Exactly What to Wear to a "Cocktail Formal" Wedding
Plus, how to dress for every other wedding
While we were chatting in the comments of this post yesterday, Save the Date reader Lauren_F mentioned that she once got a wedding invitation that indicated guests' attire should be "cocktail formal." Her reaction: "Well, what the hell is that?! I know what formal is, I know what cocktail is, but I don't know what cocktail formal is, so I just showed up in jeans and a t-shirt."
Kidding! "Okay, I actually wore a dress."
I agree that "cocktail formal" is a little bizarre! I would take a simple chiffon cocktail dress and jazz it up with some sparkly accessories, like this. (I can't decide if I love or hate the belt. Thoughts?!) And I think I'd try to fashion my hair in some sort of updo. (I'd probably fail, but I'd try!)
Related: 10 Wardrobe Essentials Every Woman Should Own
Forget Me Knot With Straps from Ivy & Aster, $297. ASOS Bug Buckle Metal Waist Belt, $21.11. Faceted Triple Drop Earrings from New York & Co., $14.95. Lulu Townsend Pump from DSW, $49.95.
Regardless of the attire, if you're in your 20s it's hard to go wrong with a pretty chiffon dress in a muted color. The dress above would work for almost any wedding (except black or white tie) and it has a removable belt and removable straps, which make it extra versatile.
Related: 15 Gorgeous Hair Updates to Try
Here are the rest of my "How to Dress for a Wedding" guidelines. I've shared these before, but they're worth repeating!
White tie is the most clear-cut—and the one you’re least likely to see. This is the only time, as a woman, I’d feel obligated to wear a long dress. Guys wear tuxes with white shirts, ties and vests.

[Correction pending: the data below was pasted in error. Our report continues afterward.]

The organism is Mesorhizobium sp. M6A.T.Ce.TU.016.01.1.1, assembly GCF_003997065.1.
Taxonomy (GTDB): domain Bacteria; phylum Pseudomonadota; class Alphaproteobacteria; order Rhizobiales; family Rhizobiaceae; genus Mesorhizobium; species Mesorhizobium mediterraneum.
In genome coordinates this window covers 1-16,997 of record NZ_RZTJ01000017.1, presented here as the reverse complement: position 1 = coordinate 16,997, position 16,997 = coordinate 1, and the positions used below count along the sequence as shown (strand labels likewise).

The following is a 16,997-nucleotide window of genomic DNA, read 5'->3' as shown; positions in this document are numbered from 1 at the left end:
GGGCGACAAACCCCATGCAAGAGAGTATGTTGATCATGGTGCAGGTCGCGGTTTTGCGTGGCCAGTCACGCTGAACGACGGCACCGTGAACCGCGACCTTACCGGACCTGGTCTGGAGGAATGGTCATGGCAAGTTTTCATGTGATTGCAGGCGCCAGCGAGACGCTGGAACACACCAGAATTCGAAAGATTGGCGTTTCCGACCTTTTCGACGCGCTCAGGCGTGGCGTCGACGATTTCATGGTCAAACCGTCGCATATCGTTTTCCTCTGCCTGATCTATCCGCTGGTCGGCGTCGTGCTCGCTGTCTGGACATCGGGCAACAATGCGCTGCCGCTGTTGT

For a black-tie wedding, I’m OK with wearing a dressy cocktail dress and nice shoes. (Rory would wear his tux, which—trust me—is super-cute.) The old rules of etiquette said women should wear long dresses, but as long as you’re in the friends-of-the-bride-and-groom group—as opposed to the friends-of-the-parents group—I think a respectable, not-too-short short dress is fine.
There’s also creative black tie, which means guys are still expected to wear tuxes but they can have fun with their tie selection. (If it’s possible to have fun with tie selection ...) Girls can pair whatever they’d wear to a black tie wedding with funky shoes or a bold bag.
Black tie optional means the guys are free to wear a dark suit or tux. Ladies should just wear what they’d wear to a black tie wedding.
Our wedding invites said formalwear, which naturally confused people. Just because our wedding was outside and started in the late afternoon, we didn’t want our guests showing up in dress shorts and button-downs or sundresses. But we couldn’t say “black tie optional” when the groom and his guys would be wearing suits.
My friend’s mother-in-law somehow slipped casual elegance onto their invites. She wanted guys in suits, but didn’t think ties were necessary. After much deliberation, I wore a cotton Banana Republic dress with dressy heels. Variations on this: afternoon elegant, semiformal or Sunday best.
You might also see cocktail attire, which to me means a suit (dark or light) for the guys with ties optional and a fun cocktail dress for the ladies. While I wouldn’t wear something mini to a black-tie wedding, I’d be comfortable going short if the invite side “cocktail attire.”
For a wedding that fell near the winter holidays, I got an invite that said festive attire. I translated that as “something sparkly.” Thankfully, I have a closet full of “something sparkly.” Rory wore a suit and tie.
I’ve also received invites that said shorts & sundresses and beach casual. (Gotta love a New England wedding!) I wore sundresses—and packed flip-flops—for both.
Oh, and a quick word of advice from Miss Manners: “A wedding guest would of course not dream of wearing a long dress in the afternoon.” Something else to consider.
What’s the weirdest attire request you’ve ever seen on the bottom of a wedding invitation?
Photo: Courtesy of Glamour
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